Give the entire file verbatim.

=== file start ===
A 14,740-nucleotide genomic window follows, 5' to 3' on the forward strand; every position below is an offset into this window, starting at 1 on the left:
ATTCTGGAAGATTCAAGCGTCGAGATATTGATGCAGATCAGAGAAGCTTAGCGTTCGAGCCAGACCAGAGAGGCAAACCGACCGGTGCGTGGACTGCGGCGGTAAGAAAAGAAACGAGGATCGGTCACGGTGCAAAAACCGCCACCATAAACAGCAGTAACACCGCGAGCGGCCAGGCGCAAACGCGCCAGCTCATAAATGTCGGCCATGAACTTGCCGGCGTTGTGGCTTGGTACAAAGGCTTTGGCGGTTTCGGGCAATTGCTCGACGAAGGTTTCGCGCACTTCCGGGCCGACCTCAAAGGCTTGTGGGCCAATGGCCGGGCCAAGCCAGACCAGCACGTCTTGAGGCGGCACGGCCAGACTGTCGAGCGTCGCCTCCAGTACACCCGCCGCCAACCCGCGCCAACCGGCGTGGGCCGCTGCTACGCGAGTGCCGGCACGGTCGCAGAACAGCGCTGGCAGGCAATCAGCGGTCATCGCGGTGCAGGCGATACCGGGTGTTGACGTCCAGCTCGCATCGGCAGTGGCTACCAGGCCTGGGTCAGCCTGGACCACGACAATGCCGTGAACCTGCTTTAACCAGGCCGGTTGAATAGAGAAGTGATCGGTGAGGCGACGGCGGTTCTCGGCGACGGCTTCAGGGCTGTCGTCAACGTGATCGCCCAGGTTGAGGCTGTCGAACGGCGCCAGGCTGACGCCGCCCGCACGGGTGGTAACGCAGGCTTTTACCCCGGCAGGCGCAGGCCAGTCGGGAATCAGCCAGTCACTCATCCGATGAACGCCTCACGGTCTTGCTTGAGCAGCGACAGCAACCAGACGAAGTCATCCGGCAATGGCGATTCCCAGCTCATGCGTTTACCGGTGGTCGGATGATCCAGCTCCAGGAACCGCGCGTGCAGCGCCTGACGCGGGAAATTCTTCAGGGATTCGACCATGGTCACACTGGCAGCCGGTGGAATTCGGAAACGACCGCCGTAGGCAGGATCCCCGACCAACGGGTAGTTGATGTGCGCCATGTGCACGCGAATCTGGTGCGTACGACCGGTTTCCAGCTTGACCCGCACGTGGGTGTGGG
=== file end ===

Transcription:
A 14,740-nucleotide genomic window follows, 5' to 3' on the forward strand; every position below is an offset into this window, starting at 1 on the left:
ATTCTGGAAGATTCAAGCGTCGAGATATTGATGCAGATCAGAGAAGCTTAGCGTTCGAGCCAGACCAGAGAGGCAAACCGACCGGTGCGTGGACTGCGGCGGTAAGAAAAGAAACGAGGATCGGTCACGGTGCAAAAACCGCCACCATAAACAGCAGTAACACCGCGAGCGGCCAGGCGCAAACGCGCCAGCTCATAAATGTCGGCCATGAACTTGCCGGCGTTGTGGCTTGGTACAAAGGCTTTGGCGGTTTCGGGCAATTGCTCGACGAAGGTTTCGCGCACTTCCGGGCCGACCTCAAAGGCTTGTGGGCCAATGGCCGGGCCAAGCCAGACCAGCACGTCTTGAGGCGGCACGGCCAGACTGTCGAGCGTCGCCTCCAGTACACCCGCCGCCAACCCGCGCCAACCGGCGTGGGCCGCTGCTACGCGAGTGCCGGCACGGTCGCAGAACAGCGCTGGCAGGCAATCAGCGGTCATCGCGGTGCAGGCGATACCGGGTGTTGACGTCCAGCTCGCATCGGCAGTGGCTACCAGGCCTGGGTCAGCCTGGACCACGACAATGCCGTGAACCTGCTTTAACCAGGCCGGTTGAATAGAGAAGTGATCGGTGAGGCGACGGCGGTTCTCGGCGACGGCTTCAGGGCTGTCGTCAACGTGATCGCCCAGGTTGAGGCTGTCGAACGGCGCCAGGCTGACGCCGCCCGCACGGGTGGTAACGCAGGCTTTTACCCCGGCAGGCGCAGGCCAGTCGGGAATCAGCCAGTCACTCATCCGATGAACGCCTCACGGTCTTGCTTGAGCAGCGACAGCAACCAGACGAAGTCATCCGGCAATGGCGATTCCCAGCTCATGCGTTTACCGGTGGTCGGATGATCCAGCTCCAGGAACCGCGCGTGCAGCGCCTGACGCGGGAAATTCTTCAGGGATTCGACCATGGTCACACTGGCAGCCGGTGGAATTCGGAAACGACCGCCGTAGGCAGGATCCCCGACCAACGGGTAGTTGATGTGCGCCATGTGCACGCGAATCTGGTGCGTACGACCGGTTTCCAGCTTGACCCGCACGTGGGTGTGGG